The cause of such desolation is the city’s prostitution with the kings of the earth and her luxurious immorality with the merchants of the earth (18:3). The passionate luxury and materialism of the great city will intoxicate all the nations, a sin for which God will hold her responsible. The city will promote herself by instilling in the peoples of earth an unquestioning faith in her supposedly inexhaustible resources. That action will discourage any sense of a deeper need for God. The “power of her wantonness” (18:3) depicts an insolent luxury, a self-indulgence with accompanying arrogance and vicious exercise of strength, exuberance of strength that is the flower of pride, or the impudence of wealth, wantonness, and unruliness arising from her fullness of supply. Besides the city’s fornication that consists of idolatry, she also has pride in her excessive wealth.
Prediction of a Voice from Heaven with the Details of Babylon’s Fall (18:4-20)
The details of Babylon’s fall divide into three parts: a call for God’s people to leave Babylon (18:4-8), laments by the kings of earth, the merchants, and the sea people (18:9- 19), and a note of heavenly rejoicing (18:20).
A call for God’s people to leave Babylon (18:4-8). “Come out of her, My people, that you not share with her sins, and that you might not receive of her plagues” initiates the call from “another voice from heaven” to God’s people in Babylon. The call, similar to calls in Jeremiah 50:8; 51:6-9, 45, urges departure from a literal city, but beyond that it is also a call to shun the enticements represented by the system that the city embodies. It is a call to leave the enticements of idolatry, self-sufficiency, reliance on luxury and violence against human life.
The sins of the city have indelibly impressed themselves in the memory of God (18:5), who will eventually vindicate Himself and His own (18:6). Christians should bless their persecutors (Matt. 5:43) and never repay evil for evil (Rom. 12:14, 17; 1 Thess. 5:15; 2 Tim. 4:14; 1 Pet. 3:9), but God will in His time implement the law of retaliation. Revelation 18:6 is not a prayer for personal vengeance by persecuted saints, but rather a heavenly interpretation of the divine response to cruelty committed by wicked people who have passed the point of no return in their moral choices.
The executioners of God’s judgment addressed in verse 6 are apparently the enemies of God. Just as He will use the beast and his allies to destroy the religious outreach of Babylon (Rev. 17:16-17), He will use the same group to eliminate the commercial outreach of Babylon. He chose His enemy Cyrus to carry out His judgment against Israel (Isa. 44:28; 45:1) and often in Scripture has collaborated with man in the execution of His will (see Exod. 14:26-27; 17:12-13; Judges 4–5; 7). He will do the same in disposing of commercial Babylon. The burning of the city in Revelation 18:8, 9, 18 will coincide with the burning of Revelation 17:16).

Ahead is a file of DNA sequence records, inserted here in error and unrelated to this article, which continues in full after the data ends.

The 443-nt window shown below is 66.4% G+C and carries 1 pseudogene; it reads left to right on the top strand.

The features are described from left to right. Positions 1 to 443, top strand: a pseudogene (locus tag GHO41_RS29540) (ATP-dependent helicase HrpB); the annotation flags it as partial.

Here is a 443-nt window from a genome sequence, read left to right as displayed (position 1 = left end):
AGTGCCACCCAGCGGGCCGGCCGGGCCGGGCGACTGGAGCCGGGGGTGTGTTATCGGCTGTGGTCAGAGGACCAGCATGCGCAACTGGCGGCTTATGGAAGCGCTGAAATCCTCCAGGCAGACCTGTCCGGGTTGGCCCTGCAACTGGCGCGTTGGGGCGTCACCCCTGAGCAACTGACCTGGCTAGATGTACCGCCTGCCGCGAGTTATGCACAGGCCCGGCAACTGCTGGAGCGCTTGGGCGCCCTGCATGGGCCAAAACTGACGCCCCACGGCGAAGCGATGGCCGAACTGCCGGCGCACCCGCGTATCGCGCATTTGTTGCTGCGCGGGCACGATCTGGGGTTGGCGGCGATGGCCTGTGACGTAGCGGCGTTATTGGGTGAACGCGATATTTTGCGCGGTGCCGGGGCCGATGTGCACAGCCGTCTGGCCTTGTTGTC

The city’s judgment relates to her self-glorification and satisfaction with luxury (Rev. 18:7). The latter sin, “become wanton” (18:7), denotes a luxurious lifestyle with the accompanying trappings of discourtesy, arrogance, self-indulgence, ruthless exercise of strength, and unruliness. The divine scrutinizer of motives detects a self-centeredness that is tantamount to self-deification, and He cannot let such sins pass without punishment. In addition to inflicting death, sorrow, and famine on the city, He will have the city burned up with fire (18:8).
We will continue John’s description of God’s dealings with commercial Babylon next month, but in the meantime, can we fail to see the similarity between Babylon’s material prosperity and that currently enjoyed by citizens of the United States of America? A few years ago, a question arose as to whether the United States of America had a place in biblical prophecy. That speculation depended on an identification of the USA with the Babylon of Revelation 18 because of the materialism that was and is paramount in both entities. Though the interpretation of Revelation 18 does not permit a reading the USA into the chapter, a similarity in materialism that has replaced the central role that belongs to God does exist in both areas. In America we enjoy much by way of material blessing, but we dare not allow those blessings to replace the singleness of devotion that belongs only to God who has provided eternal salvation for all who believe in His Son, the Lord Jesus Christ.
Note: For more details about God’s dealings with commercial Babylon under the seventh-bowl judgment, see my discussion in Revelation 8–22 (Moody Press, 1995), pages 310-327. To order this volume, you may contact Grace Books International at (800) GRACE15 or www.gbibooks.com.